Ok, I know that this bowl set might not appeal to all kids, but I could definitely see the intrigue that some kids would have with it. Whether the child loves to stack things or just wants a fancy plate to eat on, this dish could be a good addition to the dining routine. Of course, I could also see my daughter taking it to her bedroom to play fairies with and never see it again. Oh well. And some pieces may get lost too.
Regardless, what I would probably do is use it for a picky eater. I’d stack the bowls and put food in the top dish. Once the child was done, they’d get to go to the next layer and so on, and once they get to the green dish, that means dessert. Just an idea, but it might work.
You can buy the bowl at Amazon or at MoMA for around $30. The bowls are produced by Zak Designs and they actually have a whole garden series of nesting serving bowls. I think the daisy ones are best though.
From PBS Kitchen Explorers comes this wonderful article about raising kids to love food. Eating habits are a big enough challenge for parents, but the next step of learning to cook is an excellent skill and can provide for quality family time. Aviva Goldfarb interviews J.M. Hirsch, who is the Associated Press food editor, about how he has involved his child in cooking. The article provides a lot of examples on how to include kids in cooking and provides great suggestions. Hirsch even gave a knife to his two-year-old, but explains how he created rules to ensure safety. Basically, when using a knife the child must only use one hand and keep the other hand by his side. Any breach of the rule means that knife privileges are lost. That’s a good idea for kids starting to use a knife regardless of age.
Some of the advice in the article includes ideas about kitchen games, having kids make spice rubs on their own, introducing kids to smells early on, and embracing the kitchen mess. You can also check out J.M. Hirsch’s cooking blog for his recipes and videos, and he also has a book out called High Flavor, Low Labor: Reinventing Weeknight Cooking. The book gets good marks on Amazon and looks like a great reference for the parent who likes to cook but has limited time. There is also a video on Amazon of Hirsch actually putting his kid to work on a spice rub. I like the idea of putting selected spices that work together in a plastic tub so the kid can smell and combine with minimal guidance to come up with flavorful mixes.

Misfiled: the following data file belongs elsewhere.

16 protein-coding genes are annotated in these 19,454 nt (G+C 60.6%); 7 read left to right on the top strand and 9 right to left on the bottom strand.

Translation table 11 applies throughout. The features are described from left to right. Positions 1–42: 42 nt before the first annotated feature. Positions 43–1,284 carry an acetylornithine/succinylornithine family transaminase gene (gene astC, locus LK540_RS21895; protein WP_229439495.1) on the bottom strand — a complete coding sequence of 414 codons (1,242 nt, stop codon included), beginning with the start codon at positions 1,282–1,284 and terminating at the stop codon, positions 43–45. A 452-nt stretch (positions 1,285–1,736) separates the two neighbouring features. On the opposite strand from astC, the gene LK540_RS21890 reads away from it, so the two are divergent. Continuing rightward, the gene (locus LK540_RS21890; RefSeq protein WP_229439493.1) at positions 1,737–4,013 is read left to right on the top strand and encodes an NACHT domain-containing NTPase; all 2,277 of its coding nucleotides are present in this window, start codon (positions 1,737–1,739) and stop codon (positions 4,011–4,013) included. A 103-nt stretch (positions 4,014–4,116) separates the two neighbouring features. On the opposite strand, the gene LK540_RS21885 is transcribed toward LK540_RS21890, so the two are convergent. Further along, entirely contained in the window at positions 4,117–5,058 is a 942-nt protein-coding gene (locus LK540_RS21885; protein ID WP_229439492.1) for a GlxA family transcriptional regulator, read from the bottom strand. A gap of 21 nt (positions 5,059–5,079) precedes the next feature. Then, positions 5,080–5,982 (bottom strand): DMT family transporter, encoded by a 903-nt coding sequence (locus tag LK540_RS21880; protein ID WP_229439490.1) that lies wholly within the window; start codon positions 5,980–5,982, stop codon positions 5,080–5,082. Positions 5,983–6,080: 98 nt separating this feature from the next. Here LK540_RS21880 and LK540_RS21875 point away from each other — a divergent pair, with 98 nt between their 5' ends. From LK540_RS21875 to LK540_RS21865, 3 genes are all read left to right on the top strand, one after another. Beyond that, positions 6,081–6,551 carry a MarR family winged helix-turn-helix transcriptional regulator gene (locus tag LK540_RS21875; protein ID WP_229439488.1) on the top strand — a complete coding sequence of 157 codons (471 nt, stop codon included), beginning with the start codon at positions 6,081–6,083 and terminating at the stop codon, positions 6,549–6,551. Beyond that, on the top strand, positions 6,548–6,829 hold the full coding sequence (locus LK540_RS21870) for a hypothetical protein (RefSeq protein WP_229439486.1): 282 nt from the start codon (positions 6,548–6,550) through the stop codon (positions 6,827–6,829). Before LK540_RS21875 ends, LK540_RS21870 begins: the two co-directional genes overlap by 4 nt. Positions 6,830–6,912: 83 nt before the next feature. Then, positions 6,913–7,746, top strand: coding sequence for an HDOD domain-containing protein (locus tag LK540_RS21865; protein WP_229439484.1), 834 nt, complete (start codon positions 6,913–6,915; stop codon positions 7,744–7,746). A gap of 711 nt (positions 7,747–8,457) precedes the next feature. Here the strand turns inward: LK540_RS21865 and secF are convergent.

Even if you as a parent aren’t comfortable with such mixtures or know what spices go together, there are some good books out there that provide guidance. Herbs & Spices by Jill Norman is a good reference and has a chapter on herb mixtures. Also, The Flavor Bible by Karen Page and Andrew Dornenburg has a lot of useful tables that even break things down into different ethnic cuisine flavors. Both are good books on herbs, spices, and other flavors.
In the August issue of the Rachel Ray magazine they highlighted an interesting roll-up chalk mat that would be a nice option for entertaining kids, especially when eating out. The product comes via Sam & Bellie and is part of the Jaq Jaq Bird line of eco-friendly educational products for children. I am not sure that this product would keep a kid’s attention any better than Crayons or another type of drawing pad, but with that said it is stylish, reusable, and definitely something different.
One side serves as a placemat (see above) while the other side is a flexible chalk mat to the keep your child entertained. You can use regular chalk on the mat, but the the Sam & Bellie site also sells special colored chalk markers. The cost of the roll-up mats are $30 each and the markers will run you $16. The chalk markers are admittedly rather expensive, but they work like a dry-erase marker and would definitely be less messy.